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“You Only Live Twice”
Film & Music: 1967

“You Only Live Twice” is the name of the fifth James Bond film, as well as the title of its theme song, performed by Nancy Sinatra. The film and soundtrack were both released in the summer of 1967. More on the music in a moment; first, some background.

When James Bond creator and author, Ian Fleming, roamed the world writing early travel stories, he had visited Japan and was very impressed by Japanese culture. Fleming later decided to bring British secret agent 007 to this location via his Bond novels. You Only Live Twice, published in 1964, picked up where a previous Bond adventure and Fleming novel, On Her Majesty’s Secret Service, had left off. The film’s actual plot for You Only Live Twice, however, is a good bit different than Fleming’s novel of that name, his 11th and the last one he wrote for the James Bond series. But the film is flavored throughout with Japanese culture, Japanese scenery, and a quite pleasant and intriguing Japanese musical motif.

One of the opening title screens for the 1967 James Bond film, “You Only Live Twice,” during which the Nancy Sinatra title song is played over the opening credits and film’s set up.
One of the opening title screens for the 1967 James Bond film, “You Only Live Twice,” during which the Nancy Sinatra title song is played over the opening credits and film’s set up.

In the film, British secret agent, James Bond, after a faked death, is dispatched to Japan after a manned American spacecraft disappears mysteriously while in orbit (swallowed whole and captured by a SPECTRE spacecraft, but then unknown to authorities). Back on earth, amid the Cold War, the U.S. blames the Soviet Union for the missing spacecraft. And later in the film, one of Russia’s orbiting spacecrafts is hijacked as well. Meanwhile, a British tracking station in Asia has recorded an alien craft landing in the Sea of Japan and suspects Japanese involvement somehow. This is when Bond, traveling under an alias after his faked death, is sent secretly to Japan, where he later poses as a fisherman in a local Japanese village to investigate the suspected hijackers’ base of operations.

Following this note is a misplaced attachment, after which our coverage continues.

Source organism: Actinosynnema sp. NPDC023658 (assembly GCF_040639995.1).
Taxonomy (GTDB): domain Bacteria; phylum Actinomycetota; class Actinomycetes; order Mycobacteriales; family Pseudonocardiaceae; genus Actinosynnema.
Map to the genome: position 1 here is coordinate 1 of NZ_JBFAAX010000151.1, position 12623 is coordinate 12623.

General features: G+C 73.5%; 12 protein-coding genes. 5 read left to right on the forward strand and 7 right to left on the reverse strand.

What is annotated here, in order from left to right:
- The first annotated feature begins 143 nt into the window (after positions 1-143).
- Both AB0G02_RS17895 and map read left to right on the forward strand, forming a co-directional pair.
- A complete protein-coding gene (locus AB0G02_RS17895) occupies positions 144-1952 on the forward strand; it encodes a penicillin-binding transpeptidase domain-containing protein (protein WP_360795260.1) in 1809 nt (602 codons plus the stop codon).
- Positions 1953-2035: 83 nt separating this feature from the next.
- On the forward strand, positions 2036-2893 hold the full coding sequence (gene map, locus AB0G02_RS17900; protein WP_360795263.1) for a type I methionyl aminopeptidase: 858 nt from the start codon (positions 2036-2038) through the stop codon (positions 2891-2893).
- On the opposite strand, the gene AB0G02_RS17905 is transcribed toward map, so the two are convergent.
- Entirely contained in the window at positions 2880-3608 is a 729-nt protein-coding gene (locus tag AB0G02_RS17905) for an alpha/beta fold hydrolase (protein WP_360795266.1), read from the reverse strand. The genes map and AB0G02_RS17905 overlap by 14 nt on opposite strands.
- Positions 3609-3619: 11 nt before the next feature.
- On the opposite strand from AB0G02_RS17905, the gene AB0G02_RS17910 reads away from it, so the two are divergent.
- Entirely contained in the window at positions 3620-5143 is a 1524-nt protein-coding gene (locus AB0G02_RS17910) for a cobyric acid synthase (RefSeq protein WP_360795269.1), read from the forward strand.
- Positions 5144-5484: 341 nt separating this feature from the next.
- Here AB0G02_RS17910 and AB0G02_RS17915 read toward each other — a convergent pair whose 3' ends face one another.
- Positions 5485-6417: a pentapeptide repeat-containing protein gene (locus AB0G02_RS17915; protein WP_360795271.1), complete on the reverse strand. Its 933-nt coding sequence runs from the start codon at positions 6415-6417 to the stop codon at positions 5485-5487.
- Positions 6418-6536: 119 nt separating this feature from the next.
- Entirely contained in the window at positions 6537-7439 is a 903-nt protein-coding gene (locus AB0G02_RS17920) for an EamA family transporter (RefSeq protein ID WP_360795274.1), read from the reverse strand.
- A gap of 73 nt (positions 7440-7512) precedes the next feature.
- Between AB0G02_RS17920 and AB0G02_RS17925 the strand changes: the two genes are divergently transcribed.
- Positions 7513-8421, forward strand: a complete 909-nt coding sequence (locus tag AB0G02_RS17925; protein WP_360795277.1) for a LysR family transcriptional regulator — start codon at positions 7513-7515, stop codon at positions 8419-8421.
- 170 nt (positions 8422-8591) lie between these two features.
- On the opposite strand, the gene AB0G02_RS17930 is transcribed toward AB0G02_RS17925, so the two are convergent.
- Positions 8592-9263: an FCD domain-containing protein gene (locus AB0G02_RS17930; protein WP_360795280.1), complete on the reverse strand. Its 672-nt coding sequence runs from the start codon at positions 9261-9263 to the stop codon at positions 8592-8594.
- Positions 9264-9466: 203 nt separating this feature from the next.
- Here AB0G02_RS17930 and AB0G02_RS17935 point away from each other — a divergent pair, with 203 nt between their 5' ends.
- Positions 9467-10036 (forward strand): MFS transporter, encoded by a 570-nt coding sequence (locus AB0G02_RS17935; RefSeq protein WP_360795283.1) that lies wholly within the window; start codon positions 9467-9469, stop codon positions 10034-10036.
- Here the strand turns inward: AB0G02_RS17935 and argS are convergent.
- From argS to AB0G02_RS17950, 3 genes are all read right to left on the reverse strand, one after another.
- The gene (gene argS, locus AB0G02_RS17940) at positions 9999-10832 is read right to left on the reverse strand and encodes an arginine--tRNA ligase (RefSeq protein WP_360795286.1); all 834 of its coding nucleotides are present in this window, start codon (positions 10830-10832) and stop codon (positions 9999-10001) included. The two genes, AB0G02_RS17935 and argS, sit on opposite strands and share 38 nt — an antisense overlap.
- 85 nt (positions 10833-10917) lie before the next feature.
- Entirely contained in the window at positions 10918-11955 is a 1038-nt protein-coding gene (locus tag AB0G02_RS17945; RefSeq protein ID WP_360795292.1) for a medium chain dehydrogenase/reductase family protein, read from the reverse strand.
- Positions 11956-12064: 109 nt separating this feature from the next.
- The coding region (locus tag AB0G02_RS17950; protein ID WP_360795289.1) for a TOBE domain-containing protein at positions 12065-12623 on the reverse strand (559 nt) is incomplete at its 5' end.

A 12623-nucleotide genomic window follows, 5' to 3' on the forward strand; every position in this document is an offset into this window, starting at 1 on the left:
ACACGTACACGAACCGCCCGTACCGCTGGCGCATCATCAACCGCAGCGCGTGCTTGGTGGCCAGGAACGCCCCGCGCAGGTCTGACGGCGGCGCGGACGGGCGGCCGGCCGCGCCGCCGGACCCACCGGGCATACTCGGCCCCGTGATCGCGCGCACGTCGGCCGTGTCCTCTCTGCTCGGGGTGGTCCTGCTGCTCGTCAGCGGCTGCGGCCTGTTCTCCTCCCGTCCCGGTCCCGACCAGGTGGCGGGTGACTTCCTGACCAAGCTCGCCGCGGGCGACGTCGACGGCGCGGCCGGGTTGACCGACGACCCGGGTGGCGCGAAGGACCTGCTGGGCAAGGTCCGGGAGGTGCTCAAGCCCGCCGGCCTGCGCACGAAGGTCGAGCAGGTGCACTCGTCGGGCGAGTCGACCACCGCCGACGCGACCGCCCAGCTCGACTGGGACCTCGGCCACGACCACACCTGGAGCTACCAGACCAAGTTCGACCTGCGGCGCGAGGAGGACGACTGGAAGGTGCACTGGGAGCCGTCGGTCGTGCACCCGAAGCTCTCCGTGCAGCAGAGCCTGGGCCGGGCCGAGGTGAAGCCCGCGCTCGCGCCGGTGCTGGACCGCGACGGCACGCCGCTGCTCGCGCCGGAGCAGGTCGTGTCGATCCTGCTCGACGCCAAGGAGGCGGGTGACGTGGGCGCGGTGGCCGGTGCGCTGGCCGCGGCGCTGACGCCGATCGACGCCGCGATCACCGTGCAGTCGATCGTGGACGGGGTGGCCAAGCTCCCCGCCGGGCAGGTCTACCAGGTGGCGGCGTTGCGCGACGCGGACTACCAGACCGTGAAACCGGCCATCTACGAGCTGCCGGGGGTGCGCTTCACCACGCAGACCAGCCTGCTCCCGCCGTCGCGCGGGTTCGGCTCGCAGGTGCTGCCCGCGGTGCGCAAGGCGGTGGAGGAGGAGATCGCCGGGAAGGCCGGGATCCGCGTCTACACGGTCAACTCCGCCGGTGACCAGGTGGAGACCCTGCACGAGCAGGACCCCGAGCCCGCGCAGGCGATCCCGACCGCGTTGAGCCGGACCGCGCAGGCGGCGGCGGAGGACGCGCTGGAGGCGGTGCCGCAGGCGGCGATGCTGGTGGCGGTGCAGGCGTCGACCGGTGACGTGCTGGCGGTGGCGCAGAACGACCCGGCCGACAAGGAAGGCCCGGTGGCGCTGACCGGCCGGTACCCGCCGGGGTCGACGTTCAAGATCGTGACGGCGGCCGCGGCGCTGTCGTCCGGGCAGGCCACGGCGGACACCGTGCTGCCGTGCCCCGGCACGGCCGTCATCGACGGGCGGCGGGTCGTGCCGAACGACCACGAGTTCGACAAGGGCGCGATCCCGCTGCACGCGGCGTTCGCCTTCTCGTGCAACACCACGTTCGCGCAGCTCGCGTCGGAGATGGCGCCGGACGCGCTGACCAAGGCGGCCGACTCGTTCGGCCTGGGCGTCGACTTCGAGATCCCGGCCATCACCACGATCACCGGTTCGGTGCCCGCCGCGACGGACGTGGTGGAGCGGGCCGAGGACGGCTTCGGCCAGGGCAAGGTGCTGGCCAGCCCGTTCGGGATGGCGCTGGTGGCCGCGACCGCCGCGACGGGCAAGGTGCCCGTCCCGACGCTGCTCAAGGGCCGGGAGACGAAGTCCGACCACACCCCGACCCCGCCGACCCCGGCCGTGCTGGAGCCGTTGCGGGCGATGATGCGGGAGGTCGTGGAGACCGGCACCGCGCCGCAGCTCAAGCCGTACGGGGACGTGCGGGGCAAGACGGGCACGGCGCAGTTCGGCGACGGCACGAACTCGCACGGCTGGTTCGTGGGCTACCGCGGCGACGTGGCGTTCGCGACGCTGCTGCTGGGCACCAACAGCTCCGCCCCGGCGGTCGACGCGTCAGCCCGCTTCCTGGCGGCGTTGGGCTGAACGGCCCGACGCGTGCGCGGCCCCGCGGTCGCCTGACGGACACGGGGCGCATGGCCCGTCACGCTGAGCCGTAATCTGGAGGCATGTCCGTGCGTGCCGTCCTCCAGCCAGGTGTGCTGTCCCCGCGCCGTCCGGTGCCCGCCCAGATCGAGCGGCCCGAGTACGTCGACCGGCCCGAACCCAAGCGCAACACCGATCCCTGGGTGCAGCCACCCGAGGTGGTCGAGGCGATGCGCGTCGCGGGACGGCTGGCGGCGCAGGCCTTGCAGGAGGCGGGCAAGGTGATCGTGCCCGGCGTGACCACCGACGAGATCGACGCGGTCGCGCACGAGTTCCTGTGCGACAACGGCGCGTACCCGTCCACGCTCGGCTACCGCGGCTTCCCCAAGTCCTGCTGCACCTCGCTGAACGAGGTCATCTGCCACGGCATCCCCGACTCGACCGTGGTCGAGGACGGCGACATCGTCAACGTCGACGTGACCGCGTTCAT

1967. Original soundtrack album for “You Only Live Twice,” the 5th James Bond film, featuring popular title theme song of that name by Nancy Sinatra. Click for CD or digital singles.
1967. Original soundtrack album for “You Only Live Twice,” the 5th James Bond film, featuring popular title theme song of that name by Nancy Sinatra. Click for CD or digital singles.
During the film, rural Japanese settings and Japanese culture are key parts of the story, and composer John Barry sought to incorporate the “elegance of the Oriental sound” in the soundtrack, using Japanese-inspired music and instruments.

Music Player
“You Only Live Twice”
Nancy Sinatra, 1967
(scroll down for lyrics)

The title song, offered above, is widely recognized for its striking opening bars and Japanese flavor. It is heard twice in the film: at the opening and also over the closing credits.

In 2008, Drew Kerr, at an online music site, rated all of the Bond theme songs and placed Nancy Sinatra’s “You Only Live Twice” at No. 1. At the time, Kerr told National Public Radio that Sinatra’s song fit all the usual Bond criteria, from seductive to “spy-ish” sounding, but went further. “It also had that existential thing a lot of Bond movies had,” he said. “There’s something very emotional and cutting about that song.” More recently, in 2015, David Ehrlich at Rolling Stone rated all 22 Bond theme songs, ranking “You Only Live Twice” at No. 3, calling it “a classic” – ahead of Adele’s “Skyfall” of 2012 (No. 4) but behind Shirley Bassey’s 1963 hit, “Goldfinger” (No.1), and Paul McCartney & Wings’ 1973 song, “Live and Let Die” (No.2).